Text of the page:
So, after a few weeks of use, it hasn’t transformed my handset habits. But I’ll stick with it until more apps support it, and update this review with how I get on, because as a concept it’s a good one.


Up front, the 5.5in LCD display uses an IPS panel, with a QHD resolution. That’s pretty much par for the course for a flagship in 2017, and while it gives a good first impression, with bright whites, vibrant colours and high brightness, I’ll have to spend more time with the phone before I can judge it on picture quality.

Audio has been a big deal for HTC for a few years, and that hasn’t changed for the U11. It can handle 24-bit Hi-res audio files, and Boomsound speakers make a welcome return. This latest Hi-Fi edition of the tech turns the whole phone into a resonating chamber, which makes a huge difference to sound quality. Music tracks have real bass now, and when you crank the volume up to the max, you can feel the vibration. For listening around the house, you won’t need to connect a Bluetooth speaker – the phone is powerful enough by itself.

There is something missing, though Look around the edges all you want – you won’t spot a 3.5mm audio socket. It’s USB-C or Bluetooth only. At least HTC bundles a USB-C to 3.5mm adapter in the box, so you’ll be able to use your own earbuds if you like. It even has a built-in amplifier for driving more powerful headphones – something you won’t find on other adapters.

The bundled USB-C buds also return from the U Ultra, so you might not need to supply your own pair. They’ve got one-touch calibration, which bounces sonic waves around your ears to get the best possible audio. They include active noise cancellation now, too, which should help you listen at lower volumes but still drown out the sounds of everything around you. I haven’t had a chance to properly test these out yet, but it’ll be one of the first things I do once I get hold of a handset.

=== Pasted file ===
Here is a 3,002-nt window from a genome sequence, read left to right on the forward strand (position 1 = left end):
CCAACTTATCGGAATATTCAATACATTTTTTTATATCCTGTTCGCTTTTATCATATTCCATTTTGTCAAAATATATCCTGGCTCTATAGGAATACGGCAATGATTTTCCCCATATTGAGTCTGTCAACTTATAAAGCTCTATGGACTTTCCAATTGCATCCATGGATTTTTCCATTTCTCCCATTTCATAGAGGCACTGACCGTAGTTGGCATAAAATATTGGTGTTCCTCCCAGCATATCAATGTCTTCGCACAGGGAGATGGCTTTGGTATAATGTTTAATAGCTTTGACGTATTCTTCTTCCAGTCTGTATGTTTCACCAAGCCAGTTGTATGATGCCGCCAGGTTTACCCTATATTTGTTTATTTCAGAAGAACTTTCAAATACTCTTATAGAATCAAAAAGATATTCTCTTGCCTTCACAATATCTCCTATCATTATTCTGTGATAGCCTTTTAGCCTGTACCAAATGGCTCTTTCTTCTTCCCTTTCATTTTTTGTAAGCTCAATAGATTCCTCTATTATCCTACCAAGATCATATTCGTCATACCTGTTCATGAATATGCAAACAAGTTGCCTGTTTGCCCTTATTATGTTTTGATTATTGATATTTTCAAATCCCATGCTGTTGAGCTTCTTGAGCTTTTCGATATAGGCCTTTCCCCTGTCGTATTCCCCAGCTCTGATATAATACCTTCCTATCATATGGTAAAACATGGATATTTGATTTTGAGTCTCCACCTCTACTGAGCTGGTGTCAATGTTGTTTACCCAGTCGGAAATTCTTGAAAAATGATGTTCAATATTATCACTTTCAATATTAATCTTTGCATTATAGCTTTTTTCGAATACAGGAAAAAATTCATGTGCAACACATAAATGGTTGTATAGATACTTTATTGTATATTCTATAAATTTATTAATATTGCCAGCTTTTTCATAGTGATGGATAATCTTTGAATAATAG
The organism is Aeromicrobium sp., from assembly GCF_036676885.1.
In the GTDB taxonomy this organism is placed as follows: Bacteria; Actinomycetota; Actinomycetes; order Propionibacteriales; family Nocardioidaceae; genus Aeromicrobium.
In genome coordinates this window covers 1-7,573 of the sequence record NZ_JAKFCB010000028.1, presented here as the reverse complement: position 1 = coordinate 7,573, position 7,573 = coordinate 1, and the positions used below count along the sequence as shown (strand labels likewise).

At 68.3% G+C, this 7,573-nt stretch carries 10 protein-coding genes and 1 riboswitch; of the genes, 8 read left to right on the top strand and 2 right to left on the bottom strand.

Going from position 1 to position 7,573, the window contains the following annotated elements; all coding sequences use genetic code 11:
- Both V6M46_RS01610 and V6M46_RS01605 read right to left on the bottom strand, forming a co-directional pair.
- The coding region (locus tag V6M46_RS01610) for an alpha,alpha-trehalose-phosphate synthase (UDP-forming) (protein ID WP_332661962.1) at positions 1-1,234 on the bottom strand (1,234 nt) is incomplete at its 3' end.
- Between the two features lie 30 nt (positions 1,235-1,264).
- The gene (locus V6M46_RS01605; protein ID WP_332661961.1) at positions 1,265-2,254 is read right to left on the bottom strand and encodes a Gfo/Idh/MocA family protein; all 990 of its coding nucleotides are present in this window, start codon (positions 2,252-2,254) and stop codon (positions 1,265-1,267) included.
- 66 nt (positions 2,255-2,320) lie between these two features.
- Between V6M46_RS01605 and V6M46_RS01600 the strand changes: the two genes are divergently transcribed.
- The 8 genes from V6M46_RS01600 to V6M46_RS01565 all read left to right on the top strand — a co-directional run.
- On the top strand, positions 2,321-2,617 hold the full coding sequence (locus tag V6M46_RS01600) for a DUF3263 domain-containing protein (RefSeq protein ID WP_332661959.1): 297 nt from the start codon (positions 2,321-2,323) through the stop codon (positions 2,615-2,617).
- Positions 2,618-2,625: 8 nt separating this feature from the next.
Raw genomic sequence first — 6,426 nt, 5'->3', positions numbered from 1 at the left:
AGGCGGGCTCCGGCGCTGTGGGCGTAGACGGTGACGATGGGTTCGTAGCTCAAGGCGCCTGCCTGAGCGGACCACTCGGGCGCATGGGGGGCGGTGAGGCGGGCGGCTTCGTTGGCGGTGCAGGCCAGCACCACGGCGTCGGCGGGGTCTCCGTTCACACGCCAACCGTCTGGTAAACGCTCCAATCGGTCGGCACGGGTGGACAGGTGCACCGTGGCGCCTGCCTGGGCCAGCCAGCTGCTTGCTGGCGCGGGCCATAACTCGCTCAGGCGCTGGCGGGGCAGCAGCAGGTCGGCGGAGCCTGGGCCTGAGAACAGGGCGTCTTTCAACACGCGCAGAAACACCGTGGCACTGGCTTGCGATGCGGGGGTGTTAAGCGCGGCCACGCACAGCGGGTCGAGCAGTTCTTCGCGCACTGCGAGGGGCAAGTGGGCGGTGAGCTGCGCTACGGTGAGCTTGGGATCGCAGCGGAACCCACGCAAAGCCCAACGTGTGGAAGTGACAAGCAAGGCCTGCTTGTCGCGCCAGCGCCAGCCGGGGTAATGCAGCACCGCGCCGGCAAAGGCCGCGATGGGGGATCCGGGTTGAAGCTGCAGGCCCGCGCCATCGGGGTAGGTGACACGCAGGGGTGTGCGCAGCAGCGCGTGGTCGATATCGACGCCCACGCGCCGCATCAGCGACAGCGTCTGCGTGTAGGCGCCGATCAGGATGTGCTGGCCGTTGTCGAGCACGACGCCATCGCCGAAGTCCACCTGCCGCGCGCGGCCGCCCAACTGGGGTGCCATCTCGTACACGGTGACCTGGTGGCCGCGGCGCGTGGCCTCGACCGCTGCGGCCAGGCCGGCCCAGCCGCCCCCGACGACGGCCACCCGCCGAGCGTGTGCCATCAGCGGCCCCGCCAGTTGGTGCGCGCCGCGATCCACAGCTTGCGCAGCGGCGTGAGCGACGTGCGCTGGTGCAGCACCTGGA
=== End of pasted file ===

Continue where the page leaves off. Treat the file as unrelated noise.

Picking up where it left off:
The U11 has its fair share of microphones – four, placed at different points on the phone so you can record 3D audio. HTC reckons it’s the best sound recording you’ll get on a smartphone, but again, this is something I’ll need to test out before passing judgment.

Those microphones are always on, with a 1.5m range, so you can wake the two voice assistants. That’s right: there’s not just Google Assistant on board, but Amazon’s Alexa too. Or rather she will be, once an app update arrives in July.

Alexa has her own wake word, separately from Google Assistant, and can do everything your Echo can. It’ll be the first time Alexa has properly appeared like this on a phone, and could be a major reason to pick up a U11 once she arrives.


The bundled pair of USonic earbuds return from the U Ultra. They have the same one-touch calibration, which bounces sonic waves around your ears, measures the results, and then tweaks the EQ preset for more personalised audio. This does make a difference, but with no fine-grain control over the adjustment, there’s no way to tone down their bass-heavy nature.

They have another party trick, though: active noise cancellation. The built-in microphones monitor the world around you, stripping out unwanted background noise while you get your jam on. The idea is you can listen at lower volumes, and avoid blowing out your eardrums.

Quite honestly, though, the effect is mild, and it isn’t enough to properly drown out your fellow passengers on public transport, or the loud whirring of a plane flight. An option to increase or decrease the effect would have been very welcome indeed.


The U11’s four microphones are always on, with a 1.5m range, so you can wake the two voice assistants. That’s right: there’s not just Google Assistant on board, but Amazon’s Alexa too. Or at least she is if you live in the US, UK or Germany, the three countries that currently support the AI helper.

Alexa has her own wake word, separately from Google Assistant, and can do just about everything your Echo can.

It’s the first time Alexa has properly appeared like this on a phone – you had to manually launch the app on Huawei’s Mate 9 every time you wanted to ask her a question. Here, you can use Edge Sense to wake Alexa, but it’s a whole lot more handy having her just a trigger word away – even if there’s a slightly longer delay between you talking and Alexa listening here than you’d get on an actual Amazon Echo.

Alexa has plenty of advantages over Google Assistant, like better integration with all your smart home kit, so this could be a major reason to pick up a U11 if you’ve already equipped your house with app-enabled gear. All the Skills you’ve added to your account will work right away, and while Alexa can’t play Spotify tunes just yet, it’s pretty comprehensive in every other area.